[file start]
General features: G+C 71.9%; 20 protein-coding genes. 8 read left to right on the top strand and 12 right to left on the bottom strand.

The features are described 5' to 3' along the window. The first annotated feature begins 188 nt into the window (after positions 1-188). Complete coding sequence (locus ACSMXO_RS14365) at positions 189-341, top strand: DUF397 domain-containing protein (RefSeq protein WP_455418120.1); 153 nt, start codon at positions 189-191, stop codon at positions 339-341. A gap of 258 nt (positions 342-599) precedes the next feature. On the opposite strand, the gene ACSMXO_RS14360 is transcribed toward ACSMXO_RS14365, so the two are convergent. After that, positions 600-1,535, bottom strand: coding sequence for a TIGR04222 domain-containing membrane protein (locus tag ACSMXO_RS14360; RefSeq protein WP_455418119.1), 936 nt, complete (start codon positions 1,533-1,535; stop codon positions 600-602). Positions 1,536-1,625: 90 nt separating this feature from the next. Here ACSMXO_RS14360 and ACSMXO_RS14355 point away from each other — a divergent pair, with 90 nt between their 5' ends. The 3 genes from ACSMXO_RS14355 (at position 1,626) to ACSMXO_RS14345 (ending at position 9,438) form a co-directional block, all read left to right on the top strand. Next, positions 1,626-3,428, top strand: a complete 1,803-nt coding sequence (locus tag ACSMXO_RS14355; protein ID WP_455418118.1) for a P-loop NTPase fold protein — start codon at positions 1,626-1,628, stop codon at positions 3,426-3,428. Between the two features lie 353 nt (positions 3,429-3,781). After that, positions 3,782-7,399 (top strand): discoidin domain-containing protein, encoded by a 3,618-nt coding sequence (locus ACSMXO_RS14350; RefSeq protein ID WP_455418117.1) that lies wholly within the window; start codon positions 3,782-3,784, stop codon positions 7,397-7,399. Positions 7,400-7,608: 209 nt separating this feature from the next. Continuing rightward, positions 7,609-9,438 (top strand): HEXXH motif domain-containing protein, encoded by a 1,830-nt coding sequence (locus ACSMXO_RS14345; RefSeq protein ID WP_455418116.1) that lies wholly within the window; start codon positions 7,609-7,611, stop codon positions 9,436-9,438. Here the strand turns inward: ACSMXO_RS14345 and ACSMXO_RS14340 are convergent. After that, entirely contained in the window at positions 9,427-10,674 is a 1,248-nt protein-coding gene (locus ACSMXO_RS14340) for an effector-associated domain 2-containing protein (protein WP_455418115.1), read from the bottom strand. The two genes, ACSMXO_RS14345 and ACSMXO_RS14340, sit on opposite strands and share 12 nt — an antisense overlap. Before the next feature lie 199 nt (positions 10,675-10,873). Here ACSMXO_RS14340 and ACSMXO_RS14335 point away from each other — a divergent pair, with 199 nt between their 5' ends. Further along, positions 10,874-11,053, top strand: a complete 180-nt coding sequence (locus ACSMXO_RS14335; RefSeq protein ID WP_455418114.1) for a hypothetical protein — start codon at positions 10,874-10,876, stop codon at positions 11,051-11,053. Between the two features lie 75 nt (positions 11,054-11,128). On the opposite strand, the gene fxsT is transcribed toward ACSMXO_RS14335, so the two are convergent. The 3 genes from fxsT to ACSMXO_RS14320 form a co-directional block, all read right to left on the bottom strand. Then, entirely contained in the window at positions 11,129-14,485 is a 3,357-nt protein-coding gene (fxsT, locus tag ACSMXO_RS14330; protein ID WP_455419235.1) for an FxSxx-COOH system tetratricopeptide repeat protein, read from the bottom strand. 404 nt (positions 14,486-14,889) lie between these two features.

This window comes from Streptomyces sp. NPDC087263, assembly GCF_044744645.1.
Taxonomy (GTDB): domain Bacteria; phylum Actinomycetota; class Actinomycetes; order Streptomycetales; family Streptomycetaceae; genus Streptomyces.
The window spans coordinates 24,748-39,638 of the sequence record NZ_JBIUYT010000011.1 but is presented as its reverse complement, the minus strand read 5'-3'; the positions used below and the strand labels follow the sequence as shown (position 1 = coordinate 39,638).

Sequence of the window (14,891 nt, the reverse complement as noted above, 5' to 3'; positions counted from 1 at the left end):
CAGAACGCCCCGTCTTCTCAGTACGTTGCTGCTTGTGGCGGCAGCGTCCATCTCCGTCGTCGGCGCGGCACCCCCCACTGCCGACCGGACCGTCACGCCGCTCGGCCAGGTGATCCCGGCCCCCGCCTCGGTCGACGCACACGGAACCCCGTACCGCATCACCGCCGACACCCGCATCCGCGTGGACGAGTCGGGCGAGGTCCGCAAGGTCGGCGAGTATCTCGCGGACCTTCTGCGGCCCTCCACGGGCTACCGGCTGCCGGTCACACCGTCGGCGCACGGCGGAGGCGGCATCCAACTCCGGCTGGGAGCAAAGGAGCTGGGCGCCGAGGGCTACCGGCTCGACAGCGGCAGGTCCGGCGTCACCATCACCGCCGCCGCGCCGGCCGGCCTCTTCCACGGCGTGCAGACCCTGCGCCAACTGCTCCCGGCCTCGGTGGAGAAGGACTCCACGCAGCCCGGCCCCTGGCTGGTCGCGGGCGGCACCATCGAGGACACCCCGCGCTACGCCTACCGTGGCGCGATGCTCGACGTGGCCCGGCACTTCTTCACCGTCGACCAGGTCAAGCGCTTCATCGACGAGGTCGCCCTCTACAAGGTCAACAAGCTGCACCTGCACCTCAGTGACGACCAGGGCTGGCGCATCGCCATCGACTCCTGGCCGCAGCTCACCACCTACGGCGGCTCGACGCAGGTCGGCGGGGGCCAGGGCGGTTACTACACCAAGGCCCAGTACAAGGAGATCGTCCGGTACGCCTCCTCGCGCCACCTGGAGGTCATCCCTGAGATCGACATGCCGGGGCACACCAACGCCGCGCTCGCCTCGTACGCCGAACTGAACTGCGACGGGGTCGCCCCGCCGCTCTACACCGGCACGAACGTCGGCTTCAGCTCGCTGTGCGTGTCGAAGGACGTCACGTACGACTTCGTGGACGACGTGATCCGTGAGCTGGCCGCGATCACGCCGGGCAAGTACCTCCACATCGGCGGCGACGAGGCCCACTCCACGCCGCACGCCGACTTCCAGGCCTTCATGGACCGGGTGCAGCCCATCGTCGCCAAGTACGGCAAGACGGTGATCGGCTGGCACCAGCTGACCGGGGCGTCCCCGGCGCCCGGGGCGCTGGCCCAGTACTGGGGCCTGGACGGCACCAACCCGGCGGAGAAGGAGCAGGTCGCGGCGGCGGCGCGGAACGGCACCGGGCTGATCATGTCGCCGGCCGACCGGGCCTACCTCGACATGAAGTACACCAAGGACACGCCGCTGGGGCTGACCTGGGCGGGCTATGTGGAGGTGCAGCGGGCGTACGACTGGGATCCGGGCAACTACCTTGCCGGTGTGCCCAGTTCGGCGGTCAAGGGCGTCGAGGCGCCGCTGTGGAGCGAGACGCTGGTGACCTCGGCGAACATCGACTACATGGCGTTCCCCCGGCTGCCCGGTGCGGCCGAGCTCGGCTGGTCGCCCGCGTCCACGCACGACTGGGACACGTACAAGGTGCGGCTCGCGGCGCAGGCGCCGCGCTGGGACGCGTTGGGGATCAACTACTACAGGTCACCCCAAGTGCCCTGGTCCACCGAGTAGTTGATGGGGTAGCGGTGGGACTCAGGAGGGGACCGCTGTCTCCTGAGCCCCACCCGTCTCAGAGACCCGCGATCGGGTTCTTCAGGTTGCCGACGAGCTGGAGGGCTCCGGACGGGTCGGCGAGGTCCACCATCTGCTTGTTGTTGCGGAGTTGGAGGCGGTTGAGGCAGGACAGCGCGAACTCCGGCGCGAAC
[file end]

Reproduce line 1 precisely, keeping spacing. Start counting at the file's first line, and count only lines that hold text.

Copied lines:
General features: G+C 71.9%; 20 protein-coding genes. 8 read left to right on the top strand and 12 right to left on the bottom strand.